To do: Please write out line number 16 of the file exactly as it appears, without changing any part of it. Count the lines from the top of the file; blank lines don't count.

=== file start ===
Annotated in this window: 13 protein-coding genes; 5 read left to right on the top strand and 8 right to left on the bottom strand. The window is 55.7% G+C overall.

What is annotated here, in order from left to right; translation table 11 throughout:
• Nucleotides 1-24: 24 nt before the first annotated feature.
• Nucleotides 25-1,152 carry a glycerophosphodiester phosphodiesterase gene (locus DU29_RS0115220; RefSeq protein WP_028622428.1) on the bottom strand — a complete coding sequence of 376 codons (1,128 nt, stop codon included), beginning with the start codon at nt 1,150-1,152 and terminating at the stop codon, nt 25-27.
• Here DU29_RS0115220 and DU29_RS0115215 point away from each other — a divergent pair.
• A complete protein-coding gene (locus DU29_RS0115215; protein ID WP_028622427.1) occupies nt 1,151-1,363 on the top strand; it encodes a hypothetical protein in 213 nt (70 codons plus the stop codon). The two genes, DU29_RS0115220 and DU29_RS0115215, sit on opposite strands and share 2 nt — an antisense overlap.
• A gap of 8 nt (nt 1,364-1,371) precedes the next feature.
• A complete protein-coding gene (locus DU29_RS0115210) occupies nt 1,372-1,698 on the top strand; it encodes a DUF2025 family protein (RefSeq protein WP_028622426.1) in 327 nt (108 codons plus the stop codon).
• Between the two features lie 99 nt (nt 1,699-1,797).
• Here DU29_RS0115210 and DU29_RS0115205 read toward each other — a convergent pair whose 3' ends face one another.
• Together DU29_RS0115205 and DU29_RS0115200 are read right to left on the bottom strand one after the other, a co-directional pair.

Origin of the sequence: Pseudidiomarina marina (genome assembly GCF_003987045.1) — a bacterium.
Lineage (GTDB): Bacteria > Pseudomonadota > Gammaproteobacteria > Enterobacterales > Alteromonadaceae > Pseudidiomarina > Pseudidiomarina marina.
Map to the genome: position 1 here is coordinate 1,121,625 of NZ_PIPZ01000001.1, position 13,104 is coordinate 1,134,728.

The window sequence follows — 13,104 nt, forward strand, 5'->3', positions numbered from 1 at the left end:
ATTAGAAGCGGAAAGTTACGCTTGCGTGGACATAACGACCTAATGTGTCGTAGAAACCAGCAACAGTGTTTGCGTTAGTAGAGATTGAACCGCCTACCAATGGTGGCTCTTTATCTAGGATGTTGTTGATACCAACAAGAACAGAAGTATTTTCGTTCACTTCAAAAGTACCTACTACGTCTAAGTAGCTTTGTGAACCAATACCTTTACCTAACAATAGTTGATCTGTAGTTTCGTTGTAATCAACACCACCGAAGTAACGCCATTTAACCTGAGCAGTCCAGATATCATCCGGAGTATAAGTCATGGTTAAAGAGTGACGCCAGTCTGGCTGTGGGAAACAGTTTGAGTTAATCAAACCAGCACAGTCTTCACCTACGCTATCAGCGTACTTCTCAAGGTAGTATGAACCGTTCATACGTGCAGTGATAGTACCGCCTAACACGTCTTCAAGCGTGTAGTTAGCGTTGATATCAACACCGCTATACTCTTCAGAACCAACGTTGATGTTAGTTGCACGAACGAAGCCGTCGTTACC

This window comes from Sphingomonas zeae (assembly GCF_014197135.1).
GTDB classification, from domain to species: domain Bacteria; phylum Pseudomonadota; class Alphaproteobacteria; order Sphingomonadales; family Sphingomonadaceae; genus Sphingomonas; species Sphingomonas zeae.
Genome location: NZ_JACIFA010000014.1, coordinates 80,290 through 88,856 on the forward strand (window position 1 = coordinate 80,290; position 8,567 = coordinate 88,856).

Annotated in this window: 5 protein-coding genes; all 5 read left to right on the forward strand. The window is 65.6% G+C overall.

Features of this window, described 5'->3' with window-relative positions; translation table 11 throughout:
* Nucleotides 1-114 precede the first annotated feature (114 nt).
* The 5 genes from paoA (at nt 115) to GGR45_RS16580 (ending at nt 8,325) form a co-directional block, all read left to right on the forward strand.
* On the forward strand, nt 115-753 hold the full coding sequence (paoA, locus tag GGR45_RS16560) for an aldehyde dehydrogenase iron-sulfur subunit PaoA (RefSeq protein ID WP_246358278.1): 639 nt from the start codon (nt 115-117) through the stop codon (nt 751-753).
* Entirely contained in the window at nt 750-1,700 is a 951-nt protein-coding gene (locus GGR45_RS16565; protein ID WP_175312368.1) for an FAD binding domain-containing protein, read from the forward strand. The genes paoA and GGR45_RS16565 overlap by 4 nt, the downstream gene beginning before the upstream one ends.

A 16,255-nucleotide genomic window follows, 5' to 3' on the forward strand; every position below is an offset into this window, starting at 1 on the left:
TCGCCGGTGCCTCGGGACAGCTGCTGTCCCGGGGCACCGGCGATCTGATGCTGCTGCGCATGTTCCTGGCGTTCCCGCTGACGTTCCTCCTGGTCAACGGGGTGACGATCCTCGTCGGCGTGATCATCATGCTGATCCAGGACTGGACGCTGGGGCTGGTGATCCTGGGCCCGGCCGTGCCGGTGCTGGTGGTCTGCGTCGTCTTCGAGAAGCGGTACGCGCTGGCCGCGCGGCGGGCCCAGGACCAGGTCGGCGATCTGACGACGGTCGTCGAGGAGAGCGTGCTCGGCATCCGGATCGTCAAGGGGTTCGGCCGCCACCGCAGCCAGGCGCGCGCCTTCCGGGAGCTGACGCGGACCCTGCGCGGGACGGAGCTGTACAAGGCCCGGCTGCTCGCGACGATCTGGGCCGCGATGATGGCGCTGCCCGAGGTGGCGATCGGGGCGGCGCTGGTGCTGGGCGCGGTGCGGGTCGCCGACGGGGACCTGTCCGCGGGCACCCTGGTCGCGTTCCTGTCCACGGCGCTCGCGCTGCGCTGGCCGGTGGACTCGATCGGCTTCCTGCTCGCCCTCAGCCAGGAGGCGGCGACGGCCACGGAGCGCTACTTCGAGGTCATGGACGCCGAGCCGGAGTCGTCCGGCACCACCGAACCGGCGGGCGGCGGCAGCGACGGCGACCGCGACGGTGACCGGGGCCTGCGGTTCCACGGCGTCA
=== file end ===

ATTAGAAGCGGAAAGTTACGCTTGCGTGGACATAACGACCTAATGTGTCGTAGAAACCAGCAACAGTGTTTGCGTTAGTAGAGATTGAACCGCCTACCAATGGTGGCTCTTTATCTAGGATGTTGTTGATACCAACAAGAACAGAAGTATTTTCGTTCACTTCAAAAGTACCTACTACGTCTAAGTAGCTTTGTGAACCAATACCTTTACCTAACAATAGTTGATCTGTAGTTTCGTTGTAATCAACACCACCGAAGTAACGCCATTTAACCTGAGCAGTCCAGATATCATCCGGAGTATAAGTCATGGTTAAAGAGTGACGCCAGTCTGGCTGTGGGAAACAGTTTGAGTTAATCAAACCAGCACAGTCTTCACCTACGCTATCAGCGTACTTCTCAAGGTAGTATGAACCGTTCATACGTGCAGTGATAGTACCGCCTAACACGTCTTCAAGCGTGTAGTTAGCGTTGATATCAACACCGCTATACTCTTCAGAACCAACGTTGATGTTAGTTGCACGAACGAAGCCGTCGTTACC